The Importance Of Voting In The Primary Election

The Importance Of Voting In The Primary Election

The first Tuesday in August should be important to you!
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The right to vote is an important one to exercise. It is a way of having a say in governmental actions that will affect your life in many ways. The act of voting is your opportunity for choosing the person who most resembles your own belief system. Regardless of the outcome, your vote sends a message, letting politicians know what is important to you. It is one of the few times in life where it does not matter who you know or what you know; it is a simple matter of utilizing your one vote that every adult is granted.

A primary election is the preliminary step in the process of electing a candidate running for office in the United States. Many other countries follow different systems, but primaries are often held in the U.S. to see who will receive the nomination from his or her political party during the convention. The candidate who receives the nomination will run against the candidate nominated by the other party — or parties, as the case may be. Many voters don’t seem to realize that the primary is one of the most important phases of an election. This is when each vote counts the most, because it gives people the ability to decide who the best candidate is. Unfortunately, many people skip the primary election and only vote in the general election, many of them complaining that their party’s candidate is not the one they would have chosen. People who take their vote seriously need to find out when the primary is held in their state so they have a voice in selecting the candidate.

First, primary election campaigns are the main way voters get to know about all the candidates. After the national conventions, voters hear mainly about the platforms of exactly two candidates -- one Republican and one Democrat. During the primaries, however, voters get to hear from several Republican and Democratic candidates, plus the candidates of third parties. As media coverage focuses on the voters of each state during primary season, all the candidates are more likely to get some coverage. The primaries provide a nationwide stage for the free and open exchange of all ideas and opinions -- the foundation of the American form of participatory democracy.

Secondly, the primaries play a key role in shaping the final platforms of the major candidates in the November election. Let's say a weaker candidate drops out of the race during the final weeks of the primaries. If that candidate succeeded in winning a substantial number of votes during the primaries, there is a very good chance that some aspects of his or her platform will be adopted by the party's chosen presidential candidate.

Finally, and perhaps most importantly, the primary elections provide yet another avenue though which Americans can take part in the process of choosing our own leaders. The interest generated by the presidential primaries moves many first-time voters to register and go to the polls. While some states have dropped their presidential primary elections due to cost or other factors, the primaries continue to be a vital and important part of America's democratic process.

Every state is different in how it holds its primaries and determines voter eligibility, but these mini-races give major political parties a good read on who's their best shot at mobilizing voters and winning the general election. General election voters might award the winner, but primary voters are the ones who set up the match, and that's a decision that should be made by more than just 5 percent of the people.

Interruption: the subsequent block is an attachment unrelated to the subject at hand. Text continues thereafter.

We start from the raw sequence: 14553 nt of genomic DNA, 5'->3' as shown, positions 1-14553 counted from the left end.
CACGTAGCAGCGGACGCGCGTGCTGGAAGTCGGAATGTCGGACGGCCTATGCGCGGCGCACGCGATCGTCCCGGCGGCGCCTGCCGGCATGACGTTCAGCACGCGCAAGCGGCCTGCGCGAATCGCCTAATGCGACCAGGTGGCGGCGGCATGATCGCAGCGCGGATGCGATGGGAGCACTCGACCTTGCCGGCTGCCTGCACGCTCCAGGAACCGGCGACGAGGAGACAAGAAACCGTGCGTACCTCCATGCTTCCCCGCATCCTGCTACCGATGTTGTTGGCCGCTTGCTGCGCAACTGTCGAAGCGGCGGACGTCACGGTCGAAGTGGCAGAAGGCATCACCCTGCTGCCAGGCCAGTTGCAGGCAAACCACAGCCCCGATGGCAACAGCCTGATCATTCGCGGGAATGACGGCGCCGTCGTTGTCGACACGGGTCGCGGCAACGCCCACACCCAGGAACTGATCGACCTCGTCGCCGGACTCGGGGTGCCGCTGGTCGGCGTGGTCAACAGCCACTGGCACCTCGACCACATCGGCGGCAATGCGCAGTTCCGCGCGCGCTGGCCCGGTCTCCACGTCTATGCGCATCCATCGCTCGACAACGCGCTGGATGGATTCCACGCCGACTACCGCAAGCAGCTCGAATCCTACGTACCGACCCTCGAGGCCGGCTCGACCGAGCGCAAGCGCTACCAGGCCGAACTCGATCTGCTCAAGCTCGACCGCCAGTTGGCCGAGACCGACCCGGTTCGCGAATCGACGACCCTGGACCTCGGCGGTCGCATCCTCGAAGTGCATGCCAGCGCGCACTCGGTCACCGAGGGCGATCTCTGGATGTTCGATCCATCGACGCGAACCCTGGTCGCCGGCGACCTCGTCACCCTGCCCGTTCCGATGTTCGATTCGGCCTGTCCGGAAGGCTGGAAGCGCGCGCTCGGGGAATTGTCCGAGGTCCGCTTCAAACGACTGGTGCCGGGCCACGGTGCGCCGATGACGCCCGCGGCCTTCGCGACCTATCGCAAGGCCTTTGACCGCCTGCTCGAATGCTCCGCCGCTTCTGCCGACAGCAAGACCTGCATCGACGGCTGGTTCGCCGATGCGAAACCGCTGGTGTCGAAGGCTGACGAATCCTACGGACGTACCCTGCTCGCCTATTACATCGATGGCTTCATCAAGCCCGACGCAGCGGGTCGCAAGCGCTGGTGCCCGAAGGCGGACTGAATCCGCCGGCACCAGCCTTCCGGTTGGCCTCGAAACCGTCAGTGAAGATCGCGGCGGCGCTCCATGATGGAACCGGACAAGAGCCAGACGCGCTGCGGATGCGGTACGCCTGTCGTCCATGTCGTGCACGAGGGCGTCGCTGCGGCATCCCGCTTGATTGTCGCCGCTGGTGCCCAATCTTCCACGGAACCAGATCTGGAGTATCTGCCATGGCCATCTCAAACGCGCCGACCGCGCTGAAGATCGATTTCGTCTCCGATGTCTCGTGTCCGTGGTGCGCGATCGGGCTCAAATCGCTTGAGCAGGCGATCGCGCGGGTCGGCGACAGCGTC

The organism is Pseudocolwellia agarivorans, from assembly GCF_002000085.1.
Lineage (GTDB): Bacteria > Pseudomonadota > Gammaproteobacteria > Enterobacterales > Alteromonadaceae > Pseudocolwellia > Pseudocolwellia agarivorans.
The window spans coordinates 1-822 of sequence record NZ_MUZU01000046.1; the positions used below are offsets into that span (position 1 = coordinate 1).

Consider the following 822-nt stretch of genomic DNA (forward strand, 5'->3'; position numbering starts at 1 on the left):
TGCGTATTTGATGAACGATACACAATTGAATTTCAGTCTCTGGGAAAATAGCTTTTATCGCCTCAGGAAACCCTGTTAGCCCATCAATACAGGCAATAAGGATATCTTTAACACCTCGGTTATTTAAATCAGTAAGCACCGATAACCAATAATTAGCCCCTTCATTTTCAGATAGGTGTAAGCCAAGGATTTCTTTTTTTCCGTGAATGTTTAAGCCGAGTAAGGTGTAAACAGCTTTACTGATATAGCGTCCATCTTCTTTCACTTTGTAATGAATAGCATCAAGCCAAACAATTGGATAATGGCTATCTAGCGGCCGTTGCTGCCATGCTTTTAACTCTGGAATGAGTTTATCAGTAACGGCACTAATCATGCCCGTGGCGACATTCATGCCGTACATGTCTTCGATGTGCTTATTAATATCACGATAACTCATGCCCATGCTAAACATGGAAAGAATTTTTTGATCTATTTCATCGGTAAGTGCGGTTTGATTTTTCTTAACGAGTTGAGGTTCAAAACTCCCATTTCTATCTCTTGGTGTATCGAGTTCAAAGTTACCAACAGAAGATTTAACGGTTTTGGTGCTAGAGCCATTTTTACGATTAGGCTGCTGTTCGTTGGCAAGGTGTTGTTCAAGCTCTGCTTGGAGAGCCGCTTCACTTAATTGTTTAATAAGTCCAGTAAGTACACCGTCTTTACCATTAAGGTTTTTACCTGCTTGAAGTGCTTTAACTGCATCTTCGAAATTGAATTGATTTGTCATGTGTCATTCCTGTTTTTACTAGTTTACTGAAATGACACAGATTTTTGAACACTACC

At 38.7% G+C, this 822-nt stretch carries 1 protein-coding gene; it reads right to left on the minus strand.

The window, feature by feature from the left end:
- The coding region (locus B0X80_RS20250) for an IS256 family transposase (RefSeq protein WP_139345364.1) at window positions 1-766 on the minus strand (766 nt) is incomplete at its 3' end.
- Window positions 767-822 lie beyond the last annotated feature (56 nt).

So in the end, if you think that your opinion and your vote doesn't matter, think again! The people in office now are making decisions that will affect your life now and later! This is why it's important to get involved and be heard now. Let your vote be counted.

Cover Image Credit: smartcollegevisit.com

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'As A Woman,' I Don't Need To Fit Your Preconceived Political Assumptions About Women

I refuse to be categorized and I refuse to be defined by others. Yes, I am a woman, but I am so much more.

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It is quite possible to say that the United States has never seen such a time of divisiveness, partisanship, and extreme animosity of those on different sides of the political spectrum. Social media sites such as Facebook, Instagram, and Twitter are saturated with posts of political opinions and are matched with comments that express not only disagreement but too often, words of hatred. Many who cannot understand others' political beliefs rarely even respect them.

As a female, Republican, college student, I feel I receive the most confusion from others regarding my political opinions. Whenever I post or write something supporting a conservative or expressing my right-leaning beliefs and I see a comment has been left, I almost always know what words their comment will begin with. Or in conversation, if I make my beliefs known and someone begins to respond, I can practically hear the words before they leave their mouth.

"As a woman…"

This initial phrase is often followed by a question, generally surrounding how I could publicly support a Republican candidate or maintain conservative beliefs. "As a woman, how can you support Donald Trump?" or "As a woman, how can you support pro-life policies?" and, my personal favorite, "As a woman, how did you not want Hillary for president?"